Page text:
The infotainment system also runs updated software that keeps shortcuts for the air-conditioning controls at the bottom of the display, no matter what menu the screen is in – unlike the current Golf.
And in a move that is already starting to be seen on other VW models in Australia, the steering wheel forgoes the fiddly touch-sensitive controls of the old Tiguan for easier-to-use physical buttons and switches.
The centrepiece of the new centre console is a rotary controller used to control the driving modes, as well as the audio volume and what Volkswagen calls “Atmospheres” – pre-programmed settings for the ambient lighting and other functions, including playlists from Spotify and Apple Music.
The names of these modes include Lounge, Energetic, Joy, Minimal and Me.
With all new Tiguan models globally receiving an automatic transmission as standard – rather than the manual transmission previously fitted to base models in Europe – the gear selector is relocated to a steering column-mounted stalk.
Volkswagen claims headroom has increased by 8mm at the front and by 10mm at the rear. Boot space in non-plug-in hybrid models is also up by 37 litres to a nominal 652 litres underneath the cargo blind at the rear.
Options include a new head-up display which projects information onto the windscreen instead of the plastic panel of the old Tiguan.
Standard in Europe is a 1.5-litre turbocharged four-cylinder petrol engine developing 96kW or 110kW – the latter a more likely candidate for base models in Australia – which is sent to the front wheels.
This engine uses a variable-geometry turbocharger, a high-compression ‘Miller cycle’ combustion process, and the latest version of Volkswagen’s cylinder deactivation system. In Europe it is assisted by a 48-volt mild-hybrid system.
Likely to be fitted to most models in Australia is a revised 2.0-litre turbocharged four-cylinder engine with 150kW or 195kW, sent to all four wheels as standard.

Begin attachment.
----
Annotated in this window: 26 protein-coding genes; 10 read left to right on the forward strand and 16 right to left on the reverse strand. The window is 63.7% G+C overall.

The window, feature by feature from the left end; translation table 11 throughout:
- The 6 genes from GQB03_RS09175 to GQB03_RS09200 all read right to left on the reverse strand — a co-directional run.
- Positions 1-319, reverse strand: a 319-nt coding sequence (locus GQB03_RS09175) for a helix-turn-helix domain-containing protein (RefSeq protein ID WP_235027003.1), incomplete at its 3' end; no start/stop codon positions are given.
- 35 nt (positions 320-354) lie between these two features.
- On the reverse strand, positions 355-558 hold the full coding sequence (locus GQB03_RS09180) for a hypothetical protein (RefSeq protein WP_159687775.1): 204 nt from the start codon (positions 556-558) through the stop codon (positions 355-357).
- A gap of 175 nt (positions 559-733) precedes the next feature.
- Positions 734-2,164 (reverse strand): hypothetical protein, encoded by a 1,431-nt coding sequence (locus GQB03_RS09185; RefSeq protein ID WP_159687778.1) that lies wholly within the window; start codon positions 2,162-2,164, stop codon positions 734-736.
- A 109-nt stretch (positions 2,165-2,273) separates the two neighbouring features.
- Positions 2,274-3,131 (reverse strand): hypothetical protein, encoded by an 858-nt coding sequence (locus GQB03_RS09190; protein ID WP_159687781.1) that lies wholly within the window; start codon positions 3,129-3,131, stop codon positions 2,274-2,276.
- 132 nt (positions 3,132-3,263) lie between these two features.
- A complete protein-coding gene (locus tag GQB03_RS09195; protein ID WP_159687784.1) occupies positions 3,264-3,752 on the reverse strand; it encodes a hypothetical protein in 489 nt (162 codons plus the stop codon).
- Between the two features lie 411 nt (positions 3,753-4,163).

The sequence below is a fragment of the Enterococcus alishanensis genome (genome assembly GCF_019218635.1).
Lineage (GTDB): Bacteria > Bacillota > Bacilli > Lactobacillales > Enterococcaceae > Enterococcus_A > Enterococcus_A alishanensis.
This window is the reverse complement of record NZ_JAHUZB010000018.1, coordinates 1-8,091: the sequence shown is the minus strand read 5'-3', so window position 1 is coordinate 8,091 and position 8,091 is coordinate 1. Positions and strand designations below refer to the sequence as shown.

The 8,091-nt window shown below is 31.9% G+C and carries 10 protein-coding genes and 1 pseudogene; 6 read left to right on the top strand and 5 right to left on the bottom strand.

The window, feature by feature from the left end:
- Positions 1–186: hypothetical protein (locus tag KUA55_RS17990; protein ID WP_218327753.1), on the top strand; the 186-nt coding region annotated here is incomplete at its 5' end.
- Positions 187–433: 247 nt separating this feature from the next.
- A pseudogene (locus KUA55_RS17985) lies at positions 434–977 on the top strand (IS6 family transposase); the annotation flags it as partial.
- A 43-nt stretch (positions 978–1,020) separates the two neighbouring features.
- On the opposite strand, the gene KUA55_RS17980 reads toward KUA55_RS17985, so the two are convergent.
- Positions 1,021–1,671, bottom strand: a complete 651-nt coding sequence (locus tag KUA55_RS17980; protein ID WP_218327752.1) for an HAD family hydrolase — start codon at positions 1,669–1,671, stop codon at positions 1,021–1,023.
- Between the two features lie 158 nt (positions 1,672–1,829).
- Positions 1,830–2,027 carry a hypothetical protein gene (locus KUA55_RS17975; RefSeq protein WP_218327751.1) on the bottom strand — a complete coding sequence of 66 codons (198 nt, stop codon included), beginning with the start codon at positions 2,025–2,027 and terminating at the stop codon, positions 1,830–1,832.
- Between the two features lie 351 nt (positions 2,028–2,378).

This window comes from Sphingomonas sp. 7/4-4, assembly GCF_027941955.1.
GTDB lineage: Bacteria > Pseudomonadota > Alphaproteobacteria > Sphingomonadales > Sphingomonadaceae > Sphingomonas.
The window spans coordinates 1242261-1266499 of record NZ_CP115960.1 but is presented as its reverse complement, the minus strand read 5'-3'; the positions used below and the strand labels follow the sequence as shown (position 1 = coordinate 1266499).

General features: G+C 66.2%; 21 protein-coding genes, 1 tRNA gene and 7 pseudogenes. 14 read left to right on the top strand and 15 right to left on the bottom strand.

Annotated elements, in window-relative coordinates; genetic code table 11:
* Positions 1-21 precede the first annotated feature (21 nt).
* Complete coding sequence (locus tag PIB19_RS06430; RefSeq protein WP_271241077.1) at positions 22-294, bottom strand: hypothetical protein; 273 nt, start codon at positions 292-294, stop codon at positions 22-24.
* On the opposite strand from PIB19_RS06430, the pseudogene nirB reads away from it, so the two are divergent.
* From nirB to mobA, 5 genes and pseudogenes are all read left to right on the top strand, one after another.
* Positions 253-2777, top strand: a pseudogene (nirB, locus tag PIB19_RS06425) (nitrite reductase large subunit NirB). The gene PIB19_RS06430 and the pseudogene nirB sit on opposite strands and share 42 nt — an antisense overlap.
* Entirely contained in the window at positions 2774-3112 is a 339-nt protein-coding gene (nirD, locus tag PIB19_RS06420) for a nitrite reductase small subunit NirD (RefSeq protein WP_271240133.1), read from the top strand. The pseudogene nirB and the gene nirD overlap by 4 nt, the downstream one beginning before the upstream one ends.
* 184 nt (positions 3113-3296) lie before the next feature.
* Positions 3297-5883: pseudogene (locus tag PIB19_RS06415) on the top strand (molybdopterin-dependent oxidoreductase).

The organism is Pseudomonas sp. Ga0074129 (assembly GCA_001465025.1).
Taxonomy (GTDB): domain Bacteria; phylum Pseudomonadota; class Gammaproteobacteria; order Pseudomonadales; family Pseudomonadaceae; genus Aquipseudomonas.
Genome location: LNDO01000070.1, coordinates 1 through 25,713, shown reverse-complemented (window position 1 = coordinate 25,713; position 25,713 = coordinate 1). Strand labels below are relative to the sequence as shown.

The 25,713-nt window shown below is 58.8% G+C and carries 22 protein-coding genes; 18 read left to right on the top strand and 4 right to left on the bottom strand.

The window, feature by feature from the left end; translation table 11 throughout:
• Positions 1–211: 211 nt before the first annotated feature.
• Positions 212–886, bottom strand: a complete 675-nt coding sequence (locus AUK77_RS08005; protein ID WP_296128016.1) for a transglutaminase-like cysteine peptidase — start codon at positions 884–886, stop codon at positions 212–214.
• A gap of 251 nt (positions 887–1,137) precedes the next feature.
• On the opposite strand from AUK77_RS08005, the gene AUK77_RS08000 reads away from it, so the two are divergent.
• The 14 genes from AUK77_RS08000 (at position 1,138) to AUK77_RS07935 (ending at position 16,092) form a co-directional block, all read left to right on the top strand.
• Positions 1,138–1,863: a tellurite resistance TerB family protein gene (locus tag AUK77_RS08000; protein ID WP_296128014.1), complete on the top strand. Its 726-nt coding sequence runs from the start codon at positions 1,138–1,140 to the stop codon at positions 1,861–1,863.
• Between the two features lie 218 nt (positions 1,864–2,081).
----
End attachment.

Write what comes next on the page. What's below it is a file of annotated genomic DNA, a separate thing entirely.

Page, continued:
It is up significantly from the 162kW/350Nm of the current Tiguan 162TSI R-Line in Australia. Volkswagen has indicated a new Tiguan R is planned to follow at a later date.
In Europe a turbocharged 2.0-litre four-cylinder diesel engine remains, developing 110kW with front-wheel drive or 142kW with all-wheel drive. It is highly unlikely either of these diesels will come to Australia.
The petrol-electric drivetrain used by plug-in hybrid Tiguan models – which are not planned for Australia – has been heavily reworked.
It is now based around a 1.5-litre turbocharged four-cylinder petrol engine – replacing an older 1.4-litre engine – with a more powerful electric motor, and a larger 19.7kWh battery pack (up from 10.6kWh today).
The two plug-in hybrid models are front-wheel drive, and develop 150kW and 200kW – while the 19.7kWh battery supports AC charging at up to 11kW and DC charging up to 50kW, as well as more than 100km of claimed electric driving range.
All regular petrol- and diesel-powered Tiguan models receive a seven-speed dual-clutch automatic transmission as standard equipment, with the plug-in hybrids running a six-speed dual-clutch gearbox.
The 4Motion all-wheel drive system has been re-engineered with a new centrifugal pendulum that is claimed to lower vibrations and bring greater refinement.
In Europe, the maximum towing capacity of models running the new all-wheel drive system is put at 2300kg – compared to 2500kg for the current 162TSI in Australia.
Volkswagen has also reworked the Tiguan’s MacPherson strut front and four-link rear suspension with new dampers and revised anti-roll bars. In combination with changes made to the rear axle, it is claimed to provide sharper and more stable handling.
Standard models receive single-valve, non-adjustable suspension, while top-of-the-range models gain two-valve, adaptive suspension with 15 different settings.
It forms part of a revised Dynamic Chassis Control Pro (DCC Pro) system, which controls the properties of the electronic differential locks, and is managed by a new Vehicle Dynamics Manager software system.
The new Volkswagen Tiguan is due in Australian showrooms in late 2024 or early 2025.
Since its introduction in 2007, the Tiguan has regularly been Volkswagen’s best-selling model worldwide. Some 7.5 million have been produced to date, including 1.2 million in the past two years alone, according to Volkswagen.